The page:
Here is another abstract from our forthcoming book.
Disputes concerning the structure of the British Armies in France (BAF), alongside a concomitant disagreement over manpower provision, rumbled on during most of 1917. Field-Marshal Sir Douglas Haig and the Chief of the Imperial General Staff, backed by the Army Council, argued for the status quo and maintenance of formations at full strength. Dissenting was the War Cabinet, directed by the Prime Minister, counselling economy in men, reduction in division establishments and the redirection of resources from the Western Front. Deliberations on how best to proceed were brought to a close around the end of the year when it became clear that manpower requirements would not be met. There was no option but to stand on the defensive in the new campaigning season and, in January 1918, the War Cabinet’s conclusion was manifested in its direction for each infantry division in Haig’s command to give up three battalions. The command and staffs of the BAF just got on with the job and set about meeting the considerably increased organizational and tactical challenges inherent in such changed circumstances. Haig knew they were planning a defence against an ever-stronger and capable opponent which, if successful, would ensure Germany lost her offensive gamble and force a favourable peace.
This essay’s intention is to provide a fresh contribution to debates concerning British preparations – between the cessation of offensive operations in 1917 and the opening of the German spring offensives – for defence of the Western Front. By examining the mechanism(s) through which infantry reductions were effected, it will seek to assess the strategic and tactical impact of such establishment change and, for the first time, quantify any resulting dislocation. Its ultimate goal is to facilitate a more complete comparative analysis of British units and formations engaged in the struggles of March and April 1918.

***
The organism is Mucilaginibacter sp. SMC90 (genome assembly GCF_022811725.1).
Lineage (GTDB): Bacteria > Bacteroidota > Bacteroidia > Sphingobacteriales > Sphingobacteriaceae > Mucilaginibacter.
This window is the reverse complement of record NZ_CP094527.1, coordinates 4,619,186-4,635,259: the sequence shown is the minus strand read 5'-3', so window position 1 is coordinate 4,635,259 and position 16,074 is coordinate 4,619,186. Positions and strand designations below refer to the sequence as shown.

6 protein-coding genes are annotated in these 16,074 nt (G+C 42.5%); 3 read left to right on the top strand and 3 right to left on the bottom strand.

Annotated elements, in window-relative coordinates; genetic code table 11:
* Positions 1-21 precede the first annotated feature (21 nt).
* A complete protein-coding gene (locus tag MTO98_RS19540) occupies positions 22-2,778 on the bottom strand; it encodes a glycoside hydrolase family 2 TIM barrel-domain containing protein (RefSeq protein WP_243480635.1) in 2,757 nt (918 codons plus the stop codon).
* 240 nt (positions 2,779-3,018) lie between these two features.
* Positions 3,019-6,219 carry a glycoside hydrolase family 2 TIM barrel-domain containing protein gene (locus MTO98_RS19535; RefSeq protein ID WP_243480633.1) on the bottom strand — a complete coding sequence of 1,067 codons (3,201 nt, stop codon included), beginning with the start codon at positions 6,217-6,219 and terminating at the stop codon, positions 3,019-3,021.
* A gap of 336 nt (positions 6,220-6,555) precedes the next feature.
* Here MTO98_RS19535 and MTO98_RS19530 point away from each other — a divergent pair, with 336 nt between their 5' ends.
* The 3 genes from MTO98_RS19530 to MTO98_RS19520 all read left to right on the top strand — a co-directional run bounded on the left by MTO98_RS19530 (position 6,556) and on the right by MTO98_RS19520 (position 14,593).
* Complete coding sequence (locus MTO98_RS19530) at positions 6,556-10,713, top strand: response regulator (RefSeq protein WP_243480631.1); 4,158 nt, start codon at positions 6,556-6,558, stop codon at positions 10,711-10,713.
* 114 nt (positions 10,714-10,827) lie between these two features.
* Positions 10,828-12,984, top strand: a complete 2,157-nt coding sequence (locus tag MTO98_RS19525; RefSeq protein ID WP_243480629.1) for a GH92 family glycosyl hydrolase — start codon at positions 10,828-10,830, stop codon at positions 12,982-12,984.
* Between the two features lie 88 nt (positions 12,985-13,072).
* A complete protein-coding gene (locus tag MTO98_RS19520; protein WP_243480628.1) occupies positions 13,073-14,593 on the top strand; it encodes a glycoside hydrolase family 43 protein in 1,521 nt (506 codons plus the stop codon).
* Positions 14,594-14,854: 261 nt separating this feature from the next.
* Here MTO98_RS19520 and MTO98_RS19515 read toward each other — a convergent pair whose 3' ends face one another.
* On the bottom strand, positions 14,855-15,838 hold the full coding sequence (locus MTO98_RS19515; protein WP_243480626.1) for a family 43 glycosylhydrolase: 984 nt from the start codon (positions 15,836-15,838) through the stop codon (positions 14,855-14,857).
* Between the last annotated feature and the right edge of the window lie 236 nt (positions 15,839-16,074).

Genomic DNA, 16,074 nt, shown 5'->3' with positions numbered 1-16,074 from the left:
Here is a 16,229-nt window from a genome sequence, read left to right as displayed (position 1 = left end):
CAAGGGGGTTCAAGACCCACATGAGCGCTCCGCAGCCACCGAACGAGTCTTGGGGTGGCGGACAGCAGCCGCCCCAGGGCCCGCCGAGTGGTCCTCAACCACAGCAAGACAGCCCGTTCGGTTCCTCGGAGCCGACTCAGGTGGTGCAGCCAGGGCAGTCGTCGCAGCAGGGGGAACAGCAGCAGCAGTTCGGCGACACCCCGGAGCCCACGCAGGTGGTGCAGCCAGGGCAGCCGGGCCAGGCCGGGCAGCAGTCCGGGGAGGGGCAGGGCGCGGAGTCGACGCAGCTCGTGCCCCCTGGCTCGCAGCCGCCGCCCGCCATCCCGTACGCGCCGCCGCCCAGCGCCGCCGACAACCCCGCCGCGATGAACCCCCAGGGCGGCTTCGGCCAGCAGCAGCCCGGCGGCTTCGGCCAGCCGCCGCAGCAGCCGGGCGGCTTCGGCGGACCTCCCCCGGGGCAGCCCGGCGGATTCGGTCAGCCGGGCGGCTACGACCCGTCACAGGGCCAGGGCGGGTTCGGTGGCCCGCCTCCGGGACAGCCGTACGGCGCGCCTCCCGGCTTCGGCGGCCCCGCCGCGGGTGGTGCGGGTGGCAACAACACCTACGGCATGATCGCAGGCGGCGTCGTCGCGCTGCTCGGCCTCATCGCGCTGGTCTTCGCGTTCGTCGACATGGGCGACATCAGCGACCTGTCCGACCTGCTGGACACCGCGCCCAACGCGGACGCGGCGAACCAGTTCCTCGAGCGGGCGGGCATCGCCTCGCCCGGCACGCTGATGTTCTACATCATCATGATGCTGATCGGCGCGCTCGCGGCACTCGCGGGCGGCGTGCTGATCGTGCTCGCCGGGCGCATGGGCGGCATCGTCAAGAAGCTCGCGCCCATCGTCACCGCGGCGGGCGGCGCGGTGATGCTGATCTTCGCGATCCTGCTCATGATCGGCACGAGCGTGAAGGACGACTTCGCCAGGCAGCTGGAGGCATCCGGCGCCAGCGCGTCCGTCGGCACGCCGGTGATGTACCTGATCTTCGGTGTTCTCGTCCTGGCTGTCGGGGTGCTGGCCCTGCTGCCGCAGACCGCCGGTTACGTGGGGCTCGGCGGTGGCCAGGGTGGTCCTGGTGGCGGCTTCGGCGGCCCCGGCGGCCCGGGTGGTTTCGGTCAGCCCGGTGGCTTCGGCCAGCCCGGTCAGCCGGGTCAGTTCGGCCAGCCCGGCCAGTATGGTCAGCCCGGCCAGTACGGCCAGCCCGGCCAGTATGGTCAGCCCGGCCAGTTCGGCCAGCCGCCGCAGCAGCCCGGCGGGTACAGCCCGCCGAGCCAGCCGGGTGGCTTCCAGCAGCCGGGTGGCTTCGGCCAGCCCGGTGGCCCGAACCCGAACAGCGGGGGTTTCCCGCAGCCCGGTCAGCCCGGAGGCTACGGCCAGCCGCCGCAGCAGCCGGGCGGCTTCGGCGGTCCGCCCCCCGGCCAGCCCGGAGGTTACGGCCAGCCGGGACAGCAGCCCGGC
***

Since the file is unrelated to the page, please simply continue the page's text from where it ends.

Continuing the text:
British forces which landed in France during the early period of the war were termed the ‘British Expeditionary Force’ or ‘BEF’. By 1918 this was not the official usage and contemporary correspondence between H.M. Government and Sir Douglas Haig refers to the British forces as the ‘British Armies in France’ and Haig as Field-Marshal Commanding-in-Chief the same.